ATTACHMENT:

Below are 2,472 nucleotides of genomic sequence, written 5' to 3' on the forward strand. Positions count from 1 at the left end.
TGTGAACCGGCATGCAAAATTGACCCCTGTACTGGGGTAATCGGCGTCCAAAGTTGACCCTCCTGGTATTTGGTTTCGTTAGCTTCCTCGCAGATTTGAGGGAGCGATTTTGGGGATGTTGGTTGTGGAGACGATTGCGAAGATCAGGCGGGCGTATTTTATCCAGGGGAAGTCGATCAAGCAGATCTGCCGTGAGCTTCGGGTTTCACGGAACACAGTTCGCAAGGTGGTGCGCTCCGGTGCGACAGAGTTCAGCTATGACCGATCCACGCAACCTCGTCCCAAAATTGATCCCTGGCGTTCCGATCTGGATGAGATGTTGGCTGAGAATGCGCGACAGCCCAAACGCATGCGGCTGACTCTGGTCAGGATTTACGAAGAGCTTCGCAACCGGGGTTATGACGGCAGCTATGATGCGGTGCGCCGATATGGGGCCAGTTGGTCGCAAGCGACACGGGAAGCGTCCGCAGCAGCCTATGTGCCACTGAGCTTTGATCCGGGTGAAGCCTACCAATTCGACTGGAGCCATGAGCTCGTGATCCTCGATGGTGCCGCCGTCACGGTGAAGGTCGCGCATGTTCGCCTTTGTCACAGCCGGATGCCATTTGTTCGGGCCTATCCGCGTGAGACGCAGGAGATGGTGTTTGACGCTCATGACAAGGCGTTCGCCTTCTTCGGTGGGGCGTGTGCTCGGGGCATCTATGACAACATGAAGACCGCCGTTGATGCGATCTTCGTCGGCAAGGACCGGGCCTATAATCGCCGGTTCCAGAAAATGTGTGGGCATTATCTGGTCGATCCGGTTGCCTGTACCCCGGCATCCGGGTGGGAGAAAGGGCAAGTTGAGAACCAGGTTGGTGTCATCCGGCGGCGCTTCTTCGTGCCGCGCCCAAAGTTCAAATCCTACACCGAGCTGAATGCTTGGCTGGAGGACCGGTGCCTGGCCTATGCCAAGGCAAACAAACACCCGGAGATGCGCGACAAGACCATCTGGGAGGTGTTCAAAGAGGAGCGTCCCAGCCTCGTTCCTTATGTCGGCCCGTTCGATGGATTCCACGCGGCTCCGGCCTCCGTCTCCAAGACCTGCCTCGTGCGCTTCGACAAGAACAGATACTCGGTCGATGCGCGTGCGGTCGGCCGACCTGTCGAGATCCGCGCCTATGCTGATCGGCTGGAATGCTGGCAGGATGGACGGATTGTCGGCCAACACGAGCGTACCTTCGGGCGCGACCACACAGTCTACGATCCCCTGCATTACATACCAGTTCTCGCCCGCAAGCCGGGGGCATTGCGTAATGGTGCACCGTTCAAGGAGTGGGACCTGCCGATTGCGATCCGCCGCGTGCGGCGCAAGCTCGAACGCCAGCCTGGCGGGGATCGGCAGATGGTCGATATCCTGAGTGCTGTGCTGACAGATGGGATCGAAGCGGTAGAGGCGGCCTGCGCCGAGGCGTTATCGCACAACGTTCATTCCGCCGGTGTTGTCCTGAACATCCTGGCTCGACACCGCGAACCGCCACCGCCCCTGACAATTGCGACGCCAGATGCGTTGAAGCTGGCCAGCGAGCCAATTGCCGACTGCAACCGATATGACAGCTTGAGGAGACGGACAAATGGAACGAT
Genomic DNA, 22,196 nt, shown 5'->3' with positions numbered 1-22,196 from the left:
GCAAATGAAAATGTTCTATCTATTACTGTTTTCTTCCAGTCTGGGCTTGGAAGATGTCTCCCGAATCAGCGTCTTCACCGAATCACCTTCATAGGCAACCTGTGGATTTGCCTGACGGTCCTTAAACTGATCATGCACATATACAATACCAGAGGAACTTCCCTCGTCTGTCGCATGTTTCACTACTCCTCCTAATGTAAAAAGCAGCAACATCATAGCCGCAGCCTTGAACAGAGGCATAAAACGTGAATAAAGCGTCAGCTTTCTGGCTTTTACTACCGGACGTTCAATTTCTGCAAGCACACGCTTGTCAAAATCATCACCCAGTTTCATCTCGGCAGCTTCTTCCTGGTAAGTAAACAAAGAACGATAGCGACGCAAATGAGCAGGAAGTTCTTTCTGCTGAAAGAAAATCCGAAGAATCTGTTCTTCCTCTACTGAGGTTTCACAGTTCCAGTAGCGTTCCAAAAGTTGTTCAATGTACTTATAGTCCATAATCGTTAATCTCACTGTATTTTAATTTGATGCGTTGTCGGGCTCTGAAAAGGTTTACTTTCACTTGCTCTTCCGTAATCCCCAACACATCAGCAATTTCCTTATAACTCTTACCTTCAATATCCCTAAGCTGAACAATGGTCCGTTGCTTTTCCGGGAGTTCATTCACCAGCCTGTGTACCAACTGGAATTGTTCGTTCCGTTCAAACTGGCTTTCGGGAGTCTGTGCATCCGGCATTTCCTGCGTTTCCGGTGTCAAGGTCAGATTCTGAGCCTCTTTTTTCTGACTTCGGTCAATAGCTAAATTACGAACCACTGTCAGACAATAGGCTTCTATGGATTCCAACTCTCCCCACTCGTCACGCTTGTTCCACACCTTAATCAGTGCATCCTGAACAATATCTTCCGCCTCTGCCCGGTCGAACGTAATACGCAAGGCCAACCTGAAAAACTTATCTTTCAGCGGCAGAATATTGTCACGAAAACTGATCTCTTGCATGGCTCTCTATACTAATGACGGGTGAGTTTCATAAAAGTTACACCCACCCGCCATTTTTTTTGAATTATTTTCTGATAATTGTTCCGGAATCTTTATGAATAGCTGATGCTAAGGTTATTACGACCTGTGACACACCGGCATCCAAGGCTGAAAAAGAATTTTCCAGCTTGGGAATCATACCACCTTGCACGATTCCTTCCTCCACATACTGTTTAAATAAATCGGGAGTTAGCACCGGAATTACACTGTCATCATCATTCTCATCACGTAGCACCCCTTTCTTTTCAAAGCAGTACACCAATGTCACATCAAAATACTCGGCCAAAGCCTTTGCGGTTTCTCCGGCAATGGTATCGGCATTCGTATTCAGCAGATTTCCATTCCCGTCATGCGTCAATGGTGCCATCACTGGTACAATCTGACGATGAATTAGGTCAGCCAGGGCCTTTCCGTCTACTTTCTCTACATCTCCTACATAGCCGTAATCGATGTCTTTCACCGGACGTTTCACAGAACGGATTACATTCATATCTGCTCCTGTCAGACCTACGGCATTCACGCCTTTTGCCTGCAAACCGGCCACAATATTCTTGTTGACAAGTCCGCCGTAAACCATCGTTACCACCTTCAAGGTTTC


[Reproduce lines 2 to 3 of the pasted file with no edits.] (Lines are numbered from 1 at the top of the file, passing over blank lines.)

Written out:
TGTGAACCGGCATGCAAAATTGACCCCTGTACTGGGGTAATCGGCGTCCAAAGTTGACCCTCCTGGTATTTGGTTTCGTTAGCTTCCTCGCAGATTTGAGGGAGCGATTTTGGGGATGTTGGTTGTGGAGACGATTGCGAAGATCAGGCGGGCGTATTTTATCCAGGGGAAGTCGATCAAGCAGATCTGCCGTGAGCTTCGGGTTTCACGGAACACAGTTCGCAAGGTGGTGCGCTCCGGTGCGACAGAGTTCAGCTATGACCGATCCACGCAACCTCGTCCCAAAATTGATCCCTGGCGTTCCGATCTGGATGAGATGTTGGCTGAGAATGCGCGACAGCCCAAACGCATGCGGCTGACTCTGGTCAGGATTTACGAAGAGCTTCGCAACCGGGGTTATGACGGCAGCTATGATGCGGTGCGCCGATATGGGGCCAGTTGGTCGCAAGCGACACGGGAAGCGTCCGCAGCAGCCTATGTGCCACTGAGCTTTGATCCGGGTGAAGCCTACCAATTCGACTGGAGCCATGAGCTCGTGATCCTCGATGGTGCCGCCGTCACGGTGAAGGTCGCGCATGTTCGCCTTTGTCACAGCCGGATGCCATTTGTTCGGGCCTATCCGCGTGAGACGCAGGAGATGGTGTTTGACGCTCATGACAAGGCGTTCGCCTTCTTCGGTGGGGCGTGTGCTCGGGGCATCTATGACAACATGAAGACCGCCGTTGATGCGATCTTCGTCGGCAAGGACCGGGCCTATAATCGCCGGTTCCAGAAAATGTGTGGGCATTATCTGGTCGATCCGGTTGCCTGTACCCCGGCATCCGGGTGGGAGAAAGGGCAAGTTGAGAACCAGGTTGGTGTCATCCGGCGGCGCTTCTTCGTGCCGCGCCCAAAGTTCAAATCCTACACCGAGCTGAATGCTTGGCTGGAGGACCGGTGCCTGGCCTATGCCAAGGCAAACAAACACCCGGAGATGCGCGACAAGACCATCTGGGAGGTGTTCAAAGAGGAGCGTCCCAGCCTCGTTCCTTATGTCGGCCCGTTCGATGGATTCCACGCGGCTCCGGCCTCCGTCTCCAAGACCTGCCTCGTGCGCTTCGACAAGAACAGATACTCGGTCGATGCGCGTGCGGTCGGCCGACCTGTCGAGATCCGCGCCTATGCTGATCGGCTGGAATGCTGGCAGGATGGACGGATTGTCGGCCAACACGAGCGTACCTTCGGGCGCGACCACACAGTCTACGATCCCCTGCATTACATACCAGTTCTCGCCCGCAAGCCGGGGGCATTGCGTAATGGTGCACCGTTCAAGGAGTGGGACCTGCCGATTGCGATCCGCCGCGTGCGGCGCAAGCTCGAACGCCAGCCTGGCGGGGATCGGCAGATGGTCGATATCCTGAGTGCTGTGCTGACAGATGGGATCGAAGCGGTAGAGGCGGCCTGCGCCGAGGCGTTATCGCACAACGTTCATTCCGCCGGTGTTGTCCTGAACATCCTGGCTCGACACCGCGAACCGCCACCGCCCCTGACAATTGCGACGCCAGATGCGTTGAAGCTGGCCAGCGAGCCAATTGCCGACTGCAACCGATATGACAGCTTGAGGAGACGGACAAATGGAACGAT
Genomic DNA, 22,196 nt, shown 5'->3' with positions numbered 1-22,196 from the left: